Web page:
Colorado Rockies Have No Faith In New Manager

By Derek Kessinger
Chris Humphries- US PRESSWIRE

It’s easy to be pessimistic about the Colorado Rockies Manager Walt Weiss. His last job was a high school baseball coach. His playing career includes being a Rockies shortstop not named Troy Tulowitzki. Can you name another shortstop for the Rockies not named Tulo? He has already been indoctrinated into the Rockies system by serving on a coaching staff for them, which means he likely will not shake things up. However, the biggest lack of endorsement for Weiss is the one-year contract he was given.

General Manager Dan O’Dowd said the reason for the short committment was that the entire organization was on one-year contracts, including the Director of Major League operations Bill Geivett and O’Dowd himself. These two men were largely responsible for choosing Weiss over Jason Giambi and Arizona Diamondbacks‘ third base coach Matt Williams. Of course, both Geivett and O’Dowd seem to be on lifetime contracts.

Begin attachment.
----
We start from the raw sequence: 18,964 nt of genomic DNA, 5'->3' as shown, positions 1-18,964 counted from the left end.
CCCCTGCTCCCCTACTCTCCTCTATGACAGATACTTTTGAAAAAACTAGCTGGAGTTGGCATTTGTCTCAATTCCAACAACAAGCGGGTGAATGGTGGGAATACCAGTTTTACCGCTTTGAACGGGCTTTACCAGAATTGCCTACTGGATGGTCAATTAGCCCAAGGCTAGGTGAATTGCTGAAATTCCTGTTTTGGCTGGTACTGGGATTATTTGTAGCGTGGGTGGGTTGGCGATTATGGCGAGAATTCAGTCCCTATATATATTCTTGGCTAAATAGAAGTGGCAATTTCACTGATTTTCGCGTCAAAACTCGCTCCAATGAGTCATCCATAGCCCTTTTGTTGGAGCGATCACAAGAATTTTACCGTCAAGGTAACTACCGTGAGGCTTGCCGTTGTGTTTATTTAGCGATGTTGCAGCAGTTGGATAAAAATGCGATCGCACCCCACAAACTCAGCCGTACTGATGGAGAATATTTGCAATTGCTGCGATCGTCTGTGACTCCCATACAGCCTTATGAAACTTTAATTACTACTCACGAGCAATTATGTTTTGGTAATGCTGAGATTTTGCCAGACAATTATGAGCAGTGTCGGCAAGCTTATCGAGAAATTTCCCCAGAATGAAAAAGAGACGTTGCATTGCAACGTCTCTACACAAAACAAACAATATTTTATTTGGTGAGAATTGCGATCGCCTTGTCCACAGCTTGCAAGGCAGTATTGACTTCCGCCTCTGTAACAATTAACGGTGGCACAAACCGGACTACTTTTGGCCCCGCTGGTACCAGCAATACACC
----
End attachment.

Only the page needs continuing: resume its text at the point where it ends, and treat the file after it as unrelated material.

It’s hard to imagine two businesses that should be run more differently than a meatpacking plant and a baseball team, but the Rockies owners, the Monfort brothers, continue to try and apply the same logic to both enterprises. The Monforts made their money in Greeley, Colorado from a meatpacking plant, and then bought out the majority stake in the baseball team. This joint business venture is the only way to explain moves like the 75-pitch count limit they place on starters, with a piggyback reliever system. It’s the only way a manager can go from having a lifetime contract to quitting in the course of eight months, as Jim Tracy did.

Perhaps Weiss asked for the one-year contract. He may be as wary of the Rockies organization as all managers are at this point. Geivett lingers in the Rockies’ clubhouse like a ghost waiting to haunt another lost season. Weiss did leave this team after being on the staff; he has shown he’s willing to walk away. The truth is that until the Rockies find effective pitching, the manager does not matter. For Walt Weiss to be successful, he needs O’Dowd, Geivett and the Monforts to go somewhere else. You don’t get that from a one year contract.


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